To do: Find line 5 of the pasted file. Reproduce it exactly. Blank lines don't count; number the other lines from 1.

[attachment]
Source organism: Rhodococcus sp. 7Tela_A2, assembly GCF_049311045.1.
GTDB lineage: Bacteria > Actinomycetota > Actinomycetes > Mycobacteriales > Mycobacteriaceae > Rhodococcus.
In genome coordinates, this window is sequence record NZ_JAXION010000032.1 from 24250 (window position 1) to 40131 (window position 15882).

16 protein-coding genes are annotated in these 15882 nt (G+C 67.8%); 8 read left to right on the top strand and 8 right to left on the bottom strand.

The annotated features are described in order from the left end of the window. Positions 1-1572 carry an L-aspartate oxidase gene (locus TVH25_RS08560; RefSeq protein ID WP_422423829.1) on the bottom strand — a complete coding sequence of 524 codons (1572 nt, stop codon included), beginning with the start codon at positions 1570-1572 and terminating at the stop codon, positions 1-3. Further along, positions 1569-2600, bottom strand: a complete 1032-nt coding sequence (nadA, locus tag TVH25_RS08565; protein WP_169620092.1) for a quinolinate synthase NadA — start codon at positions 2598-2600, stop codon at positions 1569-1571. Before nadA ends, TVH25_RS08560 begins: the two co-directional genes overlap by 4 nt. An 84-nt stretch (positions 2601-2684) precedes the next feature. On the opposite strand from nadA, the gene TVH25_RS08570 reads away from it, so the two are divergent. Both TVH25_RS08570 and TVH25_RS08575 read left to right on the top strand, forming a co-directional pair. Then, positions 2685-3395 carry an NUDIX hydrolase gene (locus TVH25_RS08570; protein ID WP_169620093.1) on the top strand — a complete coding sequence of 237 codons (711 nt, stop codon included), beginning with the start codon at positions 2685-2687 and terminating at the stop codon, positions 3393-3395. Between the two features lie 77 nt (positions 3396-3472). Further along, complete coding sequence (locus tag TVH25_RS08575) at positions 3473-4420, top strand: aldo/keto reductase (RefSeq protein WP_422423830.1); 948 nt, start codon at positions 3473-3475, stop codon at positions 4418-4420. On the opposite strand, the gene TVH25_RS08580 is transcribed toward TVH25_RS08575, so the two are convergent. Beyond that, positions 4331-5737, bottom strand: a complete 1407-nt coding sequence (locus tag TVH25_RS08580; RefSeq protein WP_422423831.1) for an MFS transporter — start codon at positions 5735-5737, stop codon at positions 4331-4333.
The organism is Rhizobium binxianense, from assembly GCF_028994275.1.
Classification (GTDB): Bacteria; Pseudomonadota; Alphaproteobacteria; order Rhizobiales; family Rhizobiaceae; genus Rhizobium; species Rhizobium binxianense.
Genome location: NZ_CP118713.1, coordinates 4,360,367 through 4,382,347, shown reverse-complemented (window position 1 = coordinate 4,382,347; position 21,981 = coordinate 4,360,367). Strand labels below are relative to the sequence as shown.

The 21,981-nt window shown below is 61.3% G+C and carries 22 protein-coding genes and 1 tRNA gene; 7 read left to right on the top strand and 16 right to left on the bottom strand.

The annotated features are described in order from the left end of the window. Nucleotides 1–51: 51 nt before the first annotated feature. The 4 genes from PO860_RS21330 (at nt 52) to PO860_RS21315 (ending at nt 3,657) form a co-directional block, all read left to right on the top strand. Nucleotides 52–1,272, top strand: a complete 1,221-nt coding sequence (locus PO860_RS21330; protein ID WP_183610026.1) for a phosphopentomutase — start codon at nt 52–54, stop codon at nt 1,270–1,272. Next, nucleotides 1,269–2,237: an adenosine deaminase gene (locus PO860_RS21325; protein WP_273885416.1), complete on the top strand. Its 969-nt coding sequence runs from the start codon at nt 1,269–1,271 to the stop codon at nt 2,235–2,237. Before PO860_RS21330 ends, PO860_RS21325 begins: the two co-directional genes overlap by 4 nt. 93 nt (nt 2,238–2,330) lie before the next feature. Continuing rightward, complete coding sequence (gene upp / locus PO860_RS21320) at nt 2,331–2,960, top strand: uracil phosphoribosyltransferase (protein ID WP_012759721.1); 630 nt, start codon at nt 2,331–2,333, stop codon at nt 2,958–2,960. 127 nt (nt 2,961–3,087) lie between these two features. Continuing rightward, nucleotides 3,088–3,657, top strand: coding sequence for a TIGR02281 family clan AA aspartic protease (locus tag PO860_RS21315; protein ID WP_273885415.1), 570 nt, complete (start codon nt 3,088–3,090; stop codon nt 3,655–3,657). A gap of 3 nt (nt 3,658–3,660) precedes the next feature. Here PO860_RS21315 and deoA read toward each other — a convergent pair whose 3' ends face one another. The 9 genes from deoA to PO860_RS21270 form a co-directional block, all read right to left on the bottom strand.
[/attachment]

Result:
The annotated features are described in order from the left end of the window. Positions 1-1572 carry an L-aspartate oxidase gene (locus TVH25_RS08560; RefSeq protein ID WP_422423829.1) on the bottom strand — a complete coding sequence of 524 codons (1572 nt, stop codon included), beginning with the start codon at positions 1570-1572 and terminating at the stop codon, positions 1-3. Further along, positions 1569-2600, bottom strand: a complete 1032-nt coding sequence (nadA, locus tag TVH25_RS08565; protein WP_169620092.1) for a quinolinate synthase NadA — start codon at positions 2598-2600, stop codon at positions 1569-1571. Before nadA ends, TVH25_RS08560 begins: the two co-directional genes overlap by 4 nt. An 84-nt stretch (positions 2601-2684) precedes the next feature. On the opposite strand from nadA, the gene TVH25_RS08570 reads away from it, so the two are divergent. Both TVH25_RS08570 and TVH25_RS08575 read left to right on the top strand, forming a co-directional pair. Then, positions 2685-3395 carry an NUDIX hydrolase gene (locus TVH25_RS08570; protein ID WP_169620093.1) on the top strand — a complete coding sequence of 237 codons (711 nt, stop codon included), beginning with the start codon at positions 2685-2687 and terminating at the stop codon, positions 3393-3395. Between the two features lie 77 nt (positions 3396-3472). Further along, complete coding sequence (locus tag TVH25_RS08575) at positions 3473-4420, top strand: aldo/keto reductase (RefSeq protein WP_422423830.1); 948 nt, start codon at positions 3473-3475, stop codon at positions 4418-4420. On the opposite strand, the gene TVH25_RS08580 is transcribed toward TVH25_RS08575, so the two are convergent. Beyond that, positions 4331-5737, bottom strand: a complete 1407-nt coding sequence (locus tag TVH25_RS08580; RefSeq protein WP_422423831.1) for an MFS transporter — start codon at positions 5735-5737, stop codon at positions 4331-4333.